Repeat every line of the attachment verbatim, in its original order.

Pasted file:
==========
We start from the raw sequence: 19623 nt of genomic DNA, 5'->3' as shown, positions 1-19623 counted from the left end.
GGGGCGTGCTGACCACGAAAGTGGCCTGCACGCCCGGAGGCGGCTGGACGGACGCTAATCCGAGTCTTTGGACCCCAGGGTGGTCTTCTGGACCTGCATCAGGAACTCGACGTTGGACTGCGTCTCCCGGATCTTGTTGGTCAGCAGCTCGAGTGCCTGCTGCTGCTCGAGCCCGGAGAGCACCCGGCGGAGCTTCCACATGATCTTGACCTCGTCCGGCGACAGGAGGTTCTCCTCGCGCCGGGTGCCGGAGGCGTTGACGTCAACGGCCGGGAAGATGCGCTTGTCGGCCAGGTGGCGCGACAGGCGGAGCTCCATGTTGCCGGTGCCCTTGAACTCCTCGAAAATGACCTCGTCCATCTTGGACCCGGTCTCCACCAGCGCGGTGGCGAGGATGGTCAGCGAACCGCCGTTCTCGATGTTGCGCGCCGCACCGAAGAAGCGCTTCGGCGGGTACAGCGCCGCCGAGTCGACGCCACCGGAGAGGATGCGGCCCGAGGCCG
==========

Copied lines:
We start from the raw sequence: 19623 nt of genomic DNA, 5'->3' as shown, positions 1-19623 counted from the left end.
GGGGCGTGCTGACCACGAAAGTGGCCTGCACGCCCGGAGGCGGCTGGACGGACGCTAATCCGAGTCTTTGGACCCCAGGGTGGTCTTCTGGACCTGCATCAGGAACTCGACGTTGGACTGCGTCTCCCGGATCTTGTTGGTCAGCAGCTCGAGTGCCTGCTGCTGCTCGAGCCCGGAGAGCACCCGGCGGAGCTTCCACATGATCTTGACCTCGTCCGGCGACAGGAGGTTCTCCTCGCGCCGGGTGCCGGAGGCGTTGACGTCAACGGCCGGGAAGATGCGCTTGTCGGCCAGGTGGCGCGACAGGCGGAGCTCCATGTTGCCGGTGCCCTTGAACTCCTCGAAAATGACCTCGTCCATCTTGGACCCGGTCTCCACCAGCGCGGTGGCGAGGATGGTCAGCGAACCGCCGTTCTCGATGTTGCGCGCCGCACCGAAGAAGCGCTTCGGCGGGTACAGCGCCGCCGAGTCGACGCCACCGGAGAGGATGCGGCCCGAGGCCG